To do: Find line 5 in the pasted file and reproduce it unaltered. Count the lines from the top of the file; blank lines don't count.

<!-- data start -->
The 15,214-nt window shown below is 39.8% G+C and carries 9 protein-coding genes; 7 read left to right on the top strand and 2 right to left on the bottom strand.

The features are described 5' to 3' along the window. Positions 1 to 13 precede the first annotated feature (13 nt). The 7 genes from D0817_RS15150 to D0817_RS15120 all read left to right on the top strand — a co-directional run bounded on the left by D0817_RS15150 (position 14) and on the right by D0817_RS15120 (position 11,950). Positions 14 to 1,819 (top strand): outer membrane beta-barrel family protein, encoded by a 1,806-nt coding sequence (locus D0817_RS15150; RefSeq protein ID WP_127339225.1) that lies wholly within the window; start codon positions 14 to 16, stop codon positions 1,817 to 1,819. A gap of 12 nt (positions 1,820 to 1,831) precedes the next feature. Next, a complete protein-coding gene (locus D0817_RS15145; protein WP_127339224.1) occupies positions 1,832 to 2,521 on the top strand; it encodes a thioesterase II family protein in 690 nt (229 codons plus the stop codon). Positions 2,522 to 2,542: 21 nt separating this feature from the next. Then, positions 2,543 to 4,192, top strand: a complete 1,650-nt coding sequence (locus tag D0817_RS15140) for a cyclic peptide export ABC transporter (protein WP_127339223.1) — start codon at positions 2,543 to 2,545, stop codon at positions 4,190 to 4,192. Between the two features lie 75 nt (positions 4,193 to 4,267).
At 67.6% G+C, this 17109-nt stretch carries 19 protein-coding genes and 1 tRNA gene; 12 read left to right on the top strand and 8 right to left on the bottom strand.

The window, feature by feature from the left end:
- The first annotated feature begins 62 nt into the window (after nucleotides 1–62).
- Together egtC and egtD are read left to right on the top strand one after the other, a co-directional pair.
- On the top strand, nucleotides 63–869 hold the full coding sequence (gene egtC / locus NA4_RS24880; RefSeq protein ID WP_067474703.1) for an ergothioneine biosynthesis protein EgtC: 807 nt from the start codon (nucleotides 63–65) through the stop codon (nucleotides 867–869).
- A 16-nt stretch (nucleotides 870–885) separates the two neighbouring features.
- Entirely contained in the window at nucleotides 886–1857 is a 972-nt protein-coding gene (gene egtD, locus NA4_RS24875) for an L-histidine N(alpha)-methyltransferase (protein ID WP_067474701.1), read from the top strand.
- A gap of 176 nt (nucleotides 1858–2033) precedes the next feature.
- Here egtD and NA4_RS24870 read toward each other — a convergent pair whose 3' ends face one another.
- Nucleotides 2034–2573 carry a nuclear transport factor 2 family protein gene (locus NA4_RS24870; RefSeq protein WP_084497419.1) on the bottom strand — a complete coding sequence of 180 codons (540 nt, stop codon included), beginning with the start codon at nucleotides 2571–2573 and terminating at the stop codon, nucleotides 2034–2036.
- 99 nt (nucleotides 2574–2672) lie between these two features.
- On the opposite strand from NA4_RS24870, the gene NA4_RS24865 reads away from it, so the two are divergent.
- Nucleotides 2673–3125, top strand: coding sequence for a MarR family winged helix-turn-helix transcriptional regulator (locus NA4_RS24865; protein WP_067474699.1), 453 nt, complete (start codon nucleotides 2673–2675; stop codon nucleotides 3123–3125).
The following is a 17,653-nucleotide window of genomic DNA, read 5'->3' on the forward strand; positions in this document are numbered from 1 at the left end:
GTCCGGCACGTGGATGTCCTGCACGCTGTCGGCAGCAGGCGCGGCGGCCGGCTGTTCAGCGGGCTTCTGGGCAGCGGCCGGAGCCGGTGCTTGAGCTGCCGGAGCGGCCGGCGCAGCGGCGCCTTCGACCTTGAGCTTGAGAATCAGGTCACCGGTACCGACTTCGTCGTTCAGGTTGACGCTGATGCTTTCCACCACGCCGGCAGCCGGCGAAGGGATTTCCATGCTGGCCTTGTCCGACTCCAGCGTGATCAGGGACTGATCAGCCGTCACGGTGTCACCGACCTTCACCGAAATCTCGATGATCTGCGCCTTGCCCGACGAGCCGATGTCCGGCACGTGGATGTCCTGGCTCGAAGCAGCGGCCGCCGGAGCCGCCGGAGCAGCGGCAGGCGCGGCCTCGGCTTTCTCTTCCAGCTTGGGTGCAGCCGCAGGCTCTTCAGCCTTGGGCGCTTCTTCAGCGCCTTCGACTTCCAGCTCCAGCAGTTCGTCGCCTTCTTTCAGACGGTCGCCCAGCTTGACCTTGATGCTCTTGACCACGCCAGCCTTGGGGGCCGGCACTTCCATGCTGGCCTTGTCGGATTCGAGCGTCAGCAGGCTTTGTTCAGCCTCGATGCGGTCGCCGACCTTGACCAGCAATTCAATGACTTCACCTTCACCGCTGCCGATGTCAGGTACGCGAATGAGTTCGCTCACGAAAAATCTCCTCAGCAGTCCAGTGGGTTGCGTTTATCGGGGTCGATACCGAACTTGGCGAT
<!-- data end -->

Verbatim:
- The first annotated feature begins 62 nt into the window (after nucleotides 1–62).